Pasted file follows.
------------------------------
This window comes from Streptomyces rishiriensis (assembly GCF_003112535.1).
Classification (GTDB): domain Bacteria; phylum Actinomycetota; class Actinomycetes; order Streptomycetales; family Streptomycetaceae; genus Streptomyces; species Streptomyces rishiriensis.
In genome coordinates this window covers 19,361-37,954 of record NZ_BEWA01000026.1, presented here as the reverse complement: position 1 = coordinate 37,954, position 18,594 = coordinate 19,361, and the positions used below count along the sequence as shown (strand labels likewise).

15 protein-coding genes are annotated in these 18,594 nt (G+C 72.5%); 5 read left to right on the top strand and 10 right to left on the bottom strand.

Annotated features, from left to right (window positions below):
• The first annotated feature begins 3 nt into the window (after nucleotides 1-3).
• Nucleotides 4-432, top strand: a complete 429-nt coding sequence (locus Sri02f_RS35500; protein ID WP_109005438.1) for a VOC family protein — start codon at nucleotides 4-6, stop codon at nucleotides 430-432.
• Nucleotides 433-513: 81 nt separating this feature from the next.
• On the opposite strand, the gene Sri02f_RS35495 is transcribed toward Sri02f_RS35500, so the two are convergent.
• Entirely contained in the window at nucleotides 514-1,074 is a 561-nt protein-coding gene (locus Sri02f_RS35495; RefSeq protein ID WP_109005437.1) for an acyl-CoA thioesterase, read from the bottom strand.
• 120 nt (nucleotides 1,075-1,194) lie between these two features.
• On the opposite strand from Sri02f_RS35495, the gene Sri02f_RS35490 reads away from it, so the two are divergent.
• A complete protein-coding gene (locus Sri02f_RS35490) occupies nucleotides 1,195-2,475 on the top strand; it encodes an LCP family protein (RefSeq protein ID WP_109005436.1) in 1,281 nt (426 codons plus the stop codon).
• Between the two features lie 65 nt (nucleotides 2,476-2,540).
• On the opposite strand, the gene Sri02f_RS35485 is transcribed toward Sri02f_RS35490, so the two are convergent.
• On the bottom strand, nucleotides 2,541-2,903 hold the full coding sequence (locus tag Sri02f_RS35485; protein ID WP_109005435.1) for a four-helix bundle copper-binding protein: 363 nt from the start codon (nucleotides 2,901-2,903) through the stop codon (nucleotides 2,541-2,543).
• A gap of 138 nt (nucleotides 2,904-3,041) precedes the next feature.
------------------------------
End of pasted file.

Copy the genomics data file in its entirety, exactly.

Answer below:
This window comes from Streptomyces rishiriensis (assembly GCF_003112535.1).
Classification (GTDB): domain Bacteria; phylum Actinomycetota; class Actinomycetes; order Streptomycetales; family Streptomycetaceae; genus Streptomyces; species Streptomyces rishiriensis.
In genome coordinates this window covers 19,361-37,954 of record NZ_BEWA01000026.1, presented here as the reverse complement: position 1 = coordinate 37,954, position 18,594 = coordinate 19,361, and the positions used below count along the sequence as shown (strand labels likewise).

15 protein-coding genes are annotated in these 18,594 nt (G+C 72.5%); 5 read left to right on the top strand and 10 right to left on the bottom strand.

Annotated features, from left to right (window positions below):
• The first annotated feature begins 3 nt into the window (after nucleotides 1-3).
• Nucleotides 4-432, top strand: a complete 429-nt coding sequence (locus Sri02f_RS35500; protein ID WP_109005438.1) for a VOC family protein — start codon at nucleotides 4-6, stop codon at nucleotides 430-432.
• Nucleotides 433-513: 81 nt separating this feature from the next.
• On the opposite strand, the gene Sri02f_RS35495 is transcribed toward Sri02f_RS35500, so the two are convergent.
• Entirely contained in the window at nucleotides 514-1,074 is a 561-nt protein-coding gene (locus Sri02f_RS35495; RefSeq protein ID WP_109005437.1) for an acyl-CoA thioesterase, read from the bottom strand.
• 120 nt (nucleotides 1,075-1,194) lie between these two features.
• On the opposite strand from Sri02f_RS35495, the gene Sri02f_RS35490 reads away from it, so the two are divergent.
• A complete protein-coding gene (locus Sri02f_RS35490) occupies nucleotides 1,195-2,475 on the top strand; it encodes an LCP family protein (RefSeq protein ID WP_109005436.1) in 1,281 nt (426 codons plus the stop codon).
• Between the two features lie 65 nt (nucleotides 2,476-2,540).
• On the opposite strand, the gene Sri02f_RS35485 is transcribed toward Sri02f_RS35490, so the two are convergent.
• On the bottom strand, nucleotides 2,541-2,903 hold the full coding sequence (locus tag Sri02f_RS35485; protein ID WP_109005435.1) for a four-helix bundle copper-binding protein: 363 nt from the start codon (nucleotides 2,901-2,903) through the stop codon (nucleotides 2,541-2,543).
• A gap of 138 nt (nucleotides 2,904-3,041) precedes the next feature.